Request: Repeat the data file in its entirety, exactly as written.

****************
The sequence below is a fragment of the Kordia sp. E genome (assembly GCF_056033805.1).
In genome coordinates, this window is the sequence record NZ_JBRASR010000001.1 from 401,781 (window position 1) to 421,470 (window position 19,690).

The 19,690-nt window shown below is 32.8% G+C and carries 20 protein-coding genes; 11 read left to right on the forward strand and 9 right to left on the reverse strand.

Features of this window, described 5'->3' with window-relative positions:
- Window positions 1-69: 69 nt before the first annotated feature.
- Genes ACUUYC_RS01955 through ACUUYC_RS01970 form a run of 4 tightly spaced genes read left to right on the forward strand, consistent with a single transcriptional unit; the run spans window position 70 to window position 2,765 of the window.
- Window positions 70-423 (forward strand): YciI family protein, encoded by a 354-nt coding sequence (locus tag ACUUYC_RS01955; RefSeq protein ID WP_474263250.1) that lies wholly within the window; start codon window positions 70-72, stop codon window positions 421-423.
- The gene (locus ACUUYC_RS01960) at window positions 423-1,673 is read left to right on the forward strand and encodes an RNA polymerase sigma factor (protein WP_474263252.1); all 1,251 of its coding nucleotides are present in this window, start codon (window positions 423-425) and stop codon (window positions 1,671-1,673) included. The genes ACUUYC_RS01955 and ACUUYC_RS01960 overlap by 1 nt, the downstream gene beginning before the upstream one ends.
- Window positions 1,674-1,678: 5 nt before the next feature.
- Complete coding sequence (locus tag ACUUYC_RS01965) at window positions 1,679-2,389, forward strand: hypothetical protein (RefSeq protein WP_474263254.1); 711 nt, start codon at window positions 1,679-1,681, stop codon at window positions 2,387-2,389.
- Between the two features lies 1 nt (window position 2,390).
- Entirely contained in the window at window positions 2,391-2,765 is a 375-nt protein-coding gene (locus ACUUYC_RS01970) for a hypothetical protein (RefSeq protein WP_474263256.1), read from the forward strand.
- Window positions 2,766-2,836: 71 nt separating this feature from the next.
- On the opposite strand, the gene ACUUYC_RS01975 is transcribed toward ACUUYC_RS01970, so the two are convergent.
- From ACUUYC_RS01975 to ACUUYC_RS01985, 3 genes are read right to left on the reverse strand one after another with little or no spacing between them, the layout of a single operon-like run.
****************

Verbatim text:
The sequence below is a fragment of the Kordia sp. E genome (assembly GCF_056033805.1).
In genome coordinates, this window is the sequence record NZ_JBRASR010000001.1 from 401,781 (window position 1) to 421,470 (window position 19,690).

The 19,690-nt window shown below is 32.8% G+C and carries 20 protein-coding genes; 11 read left to right on the forward strand and 9 right to left on the reverse strand.

Features of this window, described 5'->3' with window-relative positions:
- Window positions 1-69: 69 nt before the first annotated feature.
- Genes ACUUYC_RS01955 through ACUUYC_RS01970 form a run of 4 tightly spaced genes read left to right on the forward strand, consistent with a single transcriptional unit; the run spans window position 70 to window position 2,765 of the window.
- Window positions 70-423 (forward strand): YciI family protein, encoded by a 354-nt coding sequence (locus tag ACUUYC_RS01955; RefSeq protein ID WP_474263250.1) that lies wholly within the window; start codon window positions 70-72, stop codon window positions 421-423.
- The gene (locus ACUUYC_RS01960) at window positions 423-1,673 is read left to right on the forward strand and encodes an RNA polymerase sigma factor (protein WP_474263252.1); all 1,251 of its coding nucleotides are present in this window, start codon (window positions 423-425) and stop codon (window positions 1,671-1,673) included. The genes ACUUYC_RS01955 and ACUUYC_RS01960 overlap by 1 nt, the downstream gene beginning before the upstream one ends.
- Window positions 1,674-1,678: 5 nt before the next feature.
- Complete coding sequence (locus tag ACUUYC_RS01965) at window positions 1,679-2,389, forward strand: hypothetical protein (RefSeq protein WP_474263254.1); 711 nt, start codon at window positions 1,679-1,681, stop codon at window positions 2,387-2,389.
- Between the two features lies 1 nt (window position 2,390).
- Entirely contained in the window at window positions 2,391-2,765 is a 375-nt protein-coding gene (locus ACUUYC_RS01970) for a hypothetical protein (RefSeq protein WP_474263256.1), read from the forward strand.
- Window positions 2,766-2,836: 71 nt separating this feature from the next.
- On the opposite strand, the gene ACUUYC_RS01975 is transcribed toward ACUUYC_RS01970, so the two are convergent.
- From ACUUYC_RS01975 to ACUUYC_RS01985, 3 genes are read right to left on the reverse strand one after another with little or no spacing between them, the layout of a single operon-like run.